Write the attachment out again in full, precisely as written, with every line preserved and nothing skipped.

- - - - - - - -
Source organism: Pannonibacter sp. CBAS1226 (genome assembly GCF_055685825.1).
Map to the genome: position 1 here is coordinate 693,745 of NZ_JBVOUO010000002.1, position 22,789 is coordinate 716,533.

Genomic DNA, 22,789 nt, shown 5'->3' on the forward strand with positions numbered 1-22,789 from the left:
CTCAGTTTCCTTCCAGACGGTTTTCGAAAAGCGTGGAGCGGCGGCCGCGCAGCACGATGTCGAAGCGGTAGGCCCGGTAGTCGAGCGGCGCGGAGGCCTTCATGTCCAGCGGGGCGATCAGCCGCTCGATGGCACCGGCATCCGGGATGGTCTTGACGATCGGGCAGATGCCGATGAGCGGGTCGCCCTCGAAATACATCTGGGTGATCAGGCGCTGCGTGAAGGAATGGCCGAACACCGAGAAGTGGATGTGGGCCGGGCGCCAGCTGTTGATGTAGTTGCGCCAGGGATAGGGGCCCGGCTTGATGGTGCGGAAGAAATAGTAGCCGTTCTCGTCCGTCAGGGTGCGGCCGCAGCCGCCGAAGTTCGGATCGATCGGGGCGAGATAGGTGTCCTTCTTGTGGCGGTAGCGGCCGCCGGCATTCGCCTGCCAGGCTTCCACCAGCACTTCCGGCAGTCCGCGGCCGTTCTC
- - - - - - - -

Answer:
Source organism: Pannonibacter sp. CBAS1226 (genome assembly GCF_055685825.1).
Map to the genome: position 1 here is coordinate 693,745 of NZ_JBVOUO010000002.1, position 22,789 is coordinate 716,533.

Genomic DNA, 22,789 nt, shown 5'->3' on the forward strand with positions numbered 1-22,789 from the left:
CTCAGTTTCCTTCCAGACGGTTTTCGAAAAGCGTGGAGCGGCGGCCGCGCAGCACGATGTCGAAGCGGTAGGCCCGGTAGTCGAGCGGCGCGGAGGCCTTCATGTCCAGCGGGGCGATCAGCCGCTCGATGGCACCGGCATCCGGGATGGTCTTGACGATCGGGCAGATGCCGATGAGCGGGTCGCCCTCGAAATACATCTGGGTGATCAGGCGCTGCGTGAAGGAATGGCCGAACACCGAGAAGTGGATGTGGGCCGGGCGCCAGCTGTTGATGTAGTTGCGCCAGGGATAGGGGCCCGGCTTGATGGTGCGGAAGAAATAGTAGCCGTTCTCGTCCGTCAGGGTGCGGCCGCAGCCGCCGAAGTTCGGATCGATCGGGGCGAGATAGGTGTCCTTCTTGTGGCGGTAGCGGCCGCCGGCATTCGCCTGCCAGGCTTCCACCAGCACTTCCGGCAGTCCGCGGCCGTTCTC